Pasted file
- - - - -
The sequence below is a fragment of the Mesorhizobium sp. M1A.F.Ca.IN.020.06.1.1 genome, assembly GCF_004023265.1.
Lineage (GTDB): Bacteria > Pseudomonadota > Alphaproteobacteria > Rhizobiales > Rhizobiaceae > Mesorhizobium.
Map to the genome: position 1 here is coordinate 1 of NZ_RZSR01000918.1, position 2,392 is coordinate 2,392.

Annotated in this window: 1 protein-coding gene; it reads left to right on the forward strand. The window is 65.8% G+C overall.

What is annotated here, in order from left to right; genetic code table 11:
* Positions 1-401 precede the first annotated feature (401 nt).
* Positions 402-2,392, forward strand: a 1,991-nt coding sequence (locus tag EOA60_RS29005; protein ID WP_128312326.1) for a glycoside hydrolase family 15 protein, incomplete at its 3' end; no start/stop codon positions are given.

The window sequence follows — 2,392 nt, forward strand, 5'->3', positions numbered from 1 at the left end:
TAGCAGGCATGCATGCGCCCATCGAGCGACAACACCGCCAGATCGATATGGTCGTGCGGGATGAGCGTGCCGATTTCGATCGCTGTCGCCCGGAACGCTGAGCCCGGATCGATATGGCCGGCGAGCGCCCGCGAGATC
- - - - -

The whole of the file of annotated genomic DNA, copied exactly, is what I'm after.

The sequence below is a fragment of the Mesorhizobium sp. M1A.F.Ca.IN.020.06.1.1 genome, assembly GCF_004023265.1.
Lineage (GTDB): Bacteria > Pseudomonadota > Alphaproteobacteria > Rhizobiales > Rhizobiaceae > Mesorhizobium.
Map to the genome: position 1 here is coordinate 1 of NZ_RZSR01000918.1, position 2,392 is coordinate 2,392.

Annotated in this window: 1 protein-coding gene; it reads left to right on the forward strand. The window is 65.8% G+C overall.

What is annotated here, in order from left to right; genetic code table 11:
* Positions 1-401 precede the first annotated feature (401 nt).
* Positions 402-2,392, forward strand: a 1,991-nt coding sequence (locus tag EOA60_RS29005; protein ID WP_128312326.1) for a glycoside hydrolase family 15 protein, incomplete at its 3' end; no start/stop codon positions are given.

The window sequence follows — 2,392 nt, forward strand, 5'->3', positions numbered from 1 at the left end:
TAGCAGGCATGCATGCGCCCATCGAGCGACAACACCGCCAGATCGATATGGTCGTGCGGGATGAGCGTGCCGATTTCGATCGCTGTCGCCCGGAACGCTGAGCCCGGATCGATATGGCCGGCGAGCGCCCGCGAGATC